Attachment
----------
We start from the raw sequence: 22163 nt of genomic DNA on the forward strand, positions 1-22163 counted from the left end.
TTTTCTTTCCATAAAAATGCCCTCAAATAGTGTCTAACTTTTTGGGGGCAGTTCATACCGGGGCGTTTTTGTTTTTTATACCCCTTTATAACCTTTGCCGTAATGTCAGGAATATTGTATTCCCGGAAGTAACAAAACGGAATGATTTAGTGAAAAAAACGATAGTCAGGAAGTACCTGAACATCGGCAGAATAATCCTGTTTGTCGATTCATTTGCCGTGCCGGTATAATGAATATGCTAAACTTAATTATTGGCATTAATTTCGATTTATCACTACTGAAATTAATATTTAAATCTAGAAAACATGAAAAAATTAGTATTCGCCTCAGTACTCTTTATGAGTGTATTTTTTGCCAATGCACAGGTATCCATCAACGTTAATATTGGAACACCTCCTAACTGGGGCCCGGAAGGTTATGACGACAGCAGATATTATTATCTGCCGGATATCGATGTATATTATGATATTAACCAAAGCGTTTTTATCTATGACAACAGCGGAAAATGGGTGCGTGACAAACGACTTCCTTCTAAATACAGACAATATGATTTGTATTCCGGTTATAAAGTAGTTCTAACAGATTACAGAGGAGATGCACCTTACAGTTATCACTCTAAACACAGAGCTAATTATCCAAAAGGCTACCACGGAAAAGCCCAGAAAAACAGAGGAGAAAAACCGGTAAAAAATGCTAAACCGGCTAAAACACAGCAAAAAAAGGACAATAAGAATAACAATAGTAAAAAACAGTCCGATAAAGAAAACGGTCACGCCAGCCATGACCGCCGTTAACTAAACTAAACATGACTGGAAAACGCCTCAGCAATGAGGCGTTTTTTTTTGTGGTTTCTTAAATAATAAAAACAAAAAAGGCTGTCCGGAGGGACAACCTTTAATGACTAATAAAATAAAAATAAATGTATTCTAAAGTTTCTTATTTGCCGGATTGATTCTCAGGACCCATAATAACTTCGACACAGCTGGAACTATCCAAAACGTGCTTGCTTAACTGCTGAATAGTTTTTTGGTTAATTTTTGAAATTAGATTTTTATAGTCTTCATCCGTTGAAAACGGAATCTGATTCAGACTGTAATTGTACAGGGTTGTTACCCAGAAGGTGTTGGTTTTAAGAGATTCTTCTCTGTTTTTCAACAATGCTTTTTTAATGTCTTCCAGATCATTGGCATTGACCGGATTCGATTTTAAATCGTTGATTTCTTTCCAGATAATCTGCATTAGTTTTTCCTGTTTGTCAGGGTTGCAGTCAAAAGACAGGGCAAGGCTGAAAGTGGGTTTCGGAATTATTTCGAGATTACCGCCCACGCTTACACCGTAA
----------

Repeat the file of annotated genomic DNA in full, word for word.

We start from the raw sequence: 22163 nt of genomic DNA on the forward strand, positions 1-22163 counted from the left end.
TTTTCTTTCCATAAAAATGCCCTCAAATAGTGTCTAACTTTTTGGGGGCAGTTCATACCGGGGCGTTTTTGTTTTTTATACCCCTTTATAACCTTTGCCGTAATGTCAGGAATATTGTATTCCCGGAAGTAACAAAACGGAATGATTTAGTGAAAAAAACGATAGTCAGGAAGTACCTGAACATCGGCAGAATAATCCTGTTTGTCGATTCATTTGCCGTGCCGGTATAATGAATATGCTAAACTTAATTATTGGCATTAATTTCGATTTATCACTACTGAAATTAATATTTAAATCTAGAAAACATGAAAAAATTAGTATTCGCCTCAGTACTCTTTATGAGTGTATTTTTTGCCAATGCACAGGTATCCATCAACGTTAATATTGGAACACCTCCTAACTGGGGCCCGGAAGGTTATGACGACAGCAGATATTATTATCTGCCGGATATCGATGTATATTATGATATTAACCAAAGCGTTTTTATCTATGACAACAGCGGAAAATGGGTGCGTGACAAACGACTTCCTTCTAAATACAGACAATATGATTTGTATTCCGGTTATAAAGTAGTTCTAACAGATTACAGAGGAGATGCACCTTACAGTTATCACTCTAAACACAGAGCTAATTATCCAAAAGGCTACCACGGAAAAGCCCAGAAAAACAGAGGAGAAAAACCGGTAAAAAATGCTAAACCGGCTAAAACACAGCAAAAAAAGGACAATAAGAATAACAATAGTAAAAAACAGTCCGATAAAGAAAACGGTCACGCCAGCCATGACCGCCGTTAACTAAACTAAACATGACTGGAAAACGCCTCAGCAATGAGGCGTTTTTTTTTGTGGTTTCTTAAATAATAAAAACAAAAAAGGCTGTCCGGAGGGACAACCTTTAATGACTAATAAAATAAAAATAAATGTATTCTAAAGTTTCTTATTTGCCGGATTGATTCTCAGGACCCATAATAACTTCGACACAGCTGGAACTATCCAAAACGTGCTTGCTTAACTGCTGAATAGTTTTTTGGTTAATTTTTGAAATTAGATTTTTATAGTCTTCATCCGTTGAAAACGGAATCTGATTCAGACTGTAATTGTACAGGGTTGTTACCCAGAAGGTGTTGGTTTTAAGAGATTCTTCTCTGTTTTTCAACAATGCTTTTTTAATGTCTTCCAGATCATTGGCATTGACCGGATTCGATTTTAAATCGTTGATTTCTTTCCAGATAATCTGCATTAGTTTTTCCTGTTTGTCAGGGTTGCAGTCAAAAGACAGGGCAAGGCTGAAAGTGGGTTTCGGAATTATTTCGAGATTACCGCCCACGCTTACACCGTAA